It’s understandable. Protecting an entire community is more than a full-time job in and of itself. Providing oversight to an off-duty program is extra work nobody should have time for. And yet, lack of oversight for an off-duty program can cause the biggest agency headaches. Maybe an officer is working for an organization with criminal connections. An officer could be working far outside their jurisdiction violating the rules of another agency. An agency could have officers out working off-duty that expressly should not be.
Without proper oversight, an agency not only wouldn’t know…they couldn’t know. This is another main way that agencies end up in the headlines. Gone are the days when auditors could ask a question about an incident and representatives said “let me get back to you.” With the technological advancements of today, those key tracking metrics are expected immediately.
Often the best thing for an agency to do is partner with an outside provider like ODM who specializes administrative and management technology and can provide accurate answers to oversight questions in real-time.
5. Elimination of Off-Duty Program
Perhaps the most troubling headline instance is when command staff decides to eliminate off-duty programs entirely. It’s disappointing, but not surprising. Command have a duty to preserve the reputation of the agency for the sake of the officers, community, and the law itself. When the oversight of off-duty jobs becomes such a large problem that it distracts from their actual duties, law enforcement leaders feel they have little choice than to end programs completely. This course of action may help avoid the additional costs and liabilities inherent to off-duty work, but it puts officers who rely on that income in a tough situation.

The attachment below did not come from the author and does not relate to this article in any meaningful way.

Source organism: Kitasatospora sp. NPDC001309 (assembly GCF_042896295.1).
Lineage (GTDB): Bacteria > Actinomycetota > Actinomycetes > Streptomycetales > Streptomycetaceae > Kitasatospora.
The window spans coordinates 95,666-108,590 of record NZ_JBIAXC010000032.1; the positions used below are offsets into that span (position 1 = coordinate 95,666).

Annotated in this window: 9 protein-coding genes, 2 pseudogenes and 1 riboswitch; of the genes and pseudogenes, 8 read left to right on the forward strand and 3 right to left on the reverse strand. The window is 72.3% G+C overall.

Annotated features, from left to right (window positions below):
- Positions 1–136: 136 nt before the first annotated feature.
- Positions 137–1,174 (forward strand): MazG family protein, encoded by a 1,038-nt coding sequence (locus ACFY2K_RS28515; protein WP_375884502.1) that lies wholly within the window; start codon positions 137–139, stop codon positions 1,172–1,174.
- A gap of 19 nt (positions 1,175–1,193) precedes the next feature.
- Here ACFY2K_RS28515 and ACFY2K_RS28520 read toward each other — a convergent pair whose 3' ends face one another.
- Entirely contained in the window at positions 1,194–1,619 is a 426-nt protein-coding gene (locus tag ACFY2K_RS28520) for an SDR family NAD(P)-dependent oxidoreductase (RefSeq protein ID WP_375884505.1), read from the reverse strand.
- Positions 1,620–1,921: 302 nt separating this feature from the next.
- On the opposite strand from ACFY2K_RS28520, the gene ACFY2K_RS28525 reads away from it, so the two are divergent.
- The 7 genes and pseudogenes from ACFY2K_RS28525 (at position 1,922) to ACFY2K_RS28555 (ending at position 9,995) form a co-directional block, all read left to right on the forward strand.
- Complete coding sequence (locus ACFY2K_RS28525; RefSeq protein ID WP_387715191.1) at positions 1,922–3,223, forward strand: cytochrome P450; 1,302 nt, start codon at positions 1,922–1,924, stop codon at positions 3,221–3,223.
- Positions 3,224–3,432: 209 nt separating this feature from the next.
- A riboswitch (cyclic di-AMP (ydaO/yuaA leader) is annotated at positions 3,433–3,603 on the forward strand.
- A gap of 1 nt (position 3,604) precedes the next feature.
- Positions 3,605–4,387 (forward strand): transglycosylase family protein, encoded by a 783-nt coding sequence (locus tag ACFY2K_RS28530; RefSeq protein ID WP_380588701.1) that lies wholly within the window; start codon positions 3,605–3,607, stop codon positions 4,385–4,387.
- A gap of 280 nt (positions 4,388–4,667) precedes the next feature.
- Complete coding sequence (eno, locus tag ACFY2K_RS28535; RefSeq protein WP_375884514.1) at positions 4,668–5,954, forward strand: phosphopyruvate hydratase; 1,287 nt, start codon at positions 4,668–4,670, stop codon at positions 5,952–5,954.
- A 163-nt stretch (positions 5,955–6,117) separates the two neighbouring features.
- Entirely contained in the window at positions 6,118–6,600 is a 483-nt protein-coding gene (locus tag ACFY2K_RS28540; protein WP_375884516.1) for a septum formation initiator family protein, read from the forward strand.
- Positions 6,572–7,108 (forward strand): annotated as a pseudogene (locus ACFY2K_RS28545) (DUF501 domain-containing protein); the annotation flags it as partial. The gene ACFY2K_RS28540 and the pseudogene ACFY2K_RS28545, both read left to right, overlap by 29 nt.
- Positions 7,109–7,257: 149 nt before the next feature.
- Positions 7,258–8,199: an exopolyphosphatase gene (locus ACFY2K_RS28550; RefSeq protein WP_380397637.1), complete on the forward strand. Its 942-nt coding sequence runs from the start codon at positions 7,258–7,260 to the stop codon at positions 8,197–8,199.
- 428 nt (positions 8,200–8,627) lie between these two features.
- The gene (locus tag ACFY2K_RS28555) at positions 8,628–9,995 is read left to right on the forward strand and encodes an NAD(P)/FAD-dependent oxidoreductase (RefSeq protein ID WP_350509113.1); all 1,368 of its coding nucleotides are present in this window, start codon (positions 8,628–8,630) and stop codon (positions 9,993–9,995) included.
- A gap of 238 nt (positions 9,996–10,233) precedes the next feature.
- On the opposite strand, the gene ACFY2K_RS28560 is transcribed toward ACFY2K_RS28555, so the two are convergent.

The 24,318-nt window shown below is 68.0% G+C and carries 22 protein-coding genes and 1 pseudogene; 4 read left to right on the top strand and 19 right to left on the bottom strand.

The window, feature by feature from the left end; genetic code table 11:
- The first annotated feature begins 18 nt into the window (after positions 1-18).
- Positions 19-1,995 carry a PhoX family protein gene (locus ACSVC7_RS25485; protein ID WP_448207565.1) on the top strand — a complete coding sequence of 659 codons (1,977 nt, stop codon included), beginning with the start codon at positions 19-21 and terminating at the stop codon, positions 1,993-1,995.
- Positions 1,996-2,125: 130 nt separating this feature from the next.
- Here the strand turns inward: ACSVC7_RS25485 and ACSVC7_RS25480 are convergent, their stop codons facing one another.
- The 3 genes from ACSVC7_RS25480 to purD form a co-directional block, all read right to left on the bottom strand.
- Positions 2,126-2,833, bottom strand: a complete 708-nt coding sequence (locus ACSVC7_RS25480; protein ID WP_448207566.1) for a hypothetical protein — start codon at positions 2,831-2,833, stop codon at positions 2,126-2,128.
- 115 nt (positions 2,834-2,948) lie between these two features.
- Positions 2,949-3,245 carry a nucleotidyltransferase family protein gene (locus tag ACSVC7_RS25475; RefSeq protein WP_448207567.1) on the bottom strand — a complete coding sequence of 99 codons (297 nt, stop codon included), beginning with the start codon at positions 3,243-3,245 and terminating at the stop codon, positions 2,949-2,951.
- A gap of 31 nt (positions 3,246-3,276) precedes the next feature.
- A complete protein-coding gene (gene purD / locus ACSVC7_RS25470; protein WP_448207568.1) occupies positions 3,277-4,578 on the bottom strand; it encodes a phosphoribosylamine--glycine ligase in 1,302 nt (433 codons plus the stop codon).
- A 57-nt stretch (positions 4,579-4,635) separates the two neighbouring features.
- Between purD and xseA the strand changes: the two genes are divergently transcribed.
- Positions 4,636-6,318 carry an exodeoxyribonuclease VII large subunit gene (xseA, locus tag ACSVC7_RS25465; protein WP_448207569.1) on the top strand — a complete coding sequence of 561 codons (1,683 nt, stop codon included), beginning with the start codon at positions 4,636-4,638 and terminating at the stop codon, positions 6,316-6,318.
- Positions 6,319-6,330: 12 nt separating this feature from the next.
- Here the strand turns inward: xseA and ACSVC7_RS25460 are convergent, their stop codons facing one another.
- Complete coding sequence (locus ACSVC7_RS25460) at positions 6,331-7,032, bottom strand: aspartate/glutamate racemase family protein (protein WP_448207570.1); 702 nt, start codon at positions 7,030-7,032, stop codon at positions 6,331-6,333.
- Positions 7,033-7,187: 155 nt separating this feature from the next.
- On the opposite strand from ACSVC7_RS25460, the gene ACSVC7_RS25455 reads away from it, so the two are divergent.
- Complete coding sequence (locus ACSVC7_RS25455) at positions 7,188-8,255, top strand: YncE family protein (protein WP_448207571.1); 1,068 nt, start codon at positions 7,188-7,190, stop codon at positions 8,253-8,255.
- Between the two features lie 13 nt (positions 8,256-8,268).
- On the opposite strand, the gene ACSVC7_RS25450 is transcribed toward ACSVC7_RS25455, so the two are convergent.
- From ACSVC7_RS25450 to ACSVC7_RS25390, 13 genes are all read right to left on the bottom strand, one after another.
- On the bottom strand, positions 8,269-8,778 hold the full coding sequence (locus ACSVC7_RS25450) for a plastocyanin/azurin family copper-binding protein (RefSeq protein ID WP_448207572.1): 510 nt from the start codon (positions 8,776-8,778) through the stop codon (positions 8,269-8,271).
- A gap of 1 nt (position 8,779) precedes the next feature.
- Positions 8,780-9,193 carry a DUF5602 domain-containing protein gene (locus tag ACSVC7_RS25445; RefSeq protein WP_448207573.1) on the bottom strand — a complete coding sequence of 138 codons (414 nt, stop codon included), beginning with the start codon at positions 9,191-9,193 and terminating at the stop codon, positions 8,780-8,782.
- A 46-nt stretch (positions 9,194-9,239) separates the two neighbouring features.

At ODM we are on a mission to help prevent agencies from needing to take such drastic action and keep officers working. We provide comprehensive management services at no-cost including A+ rated liability coverage and workers compensation. Off Duty Management are the experts at managing off-duty work and we use that expertise to ensure our partner agencies have peace of mind that they are protected, have total control of their program, and will never pay a cent for our services.
Please call us at 877-636-8300 or visit www.offdutymanagement.com and request more information.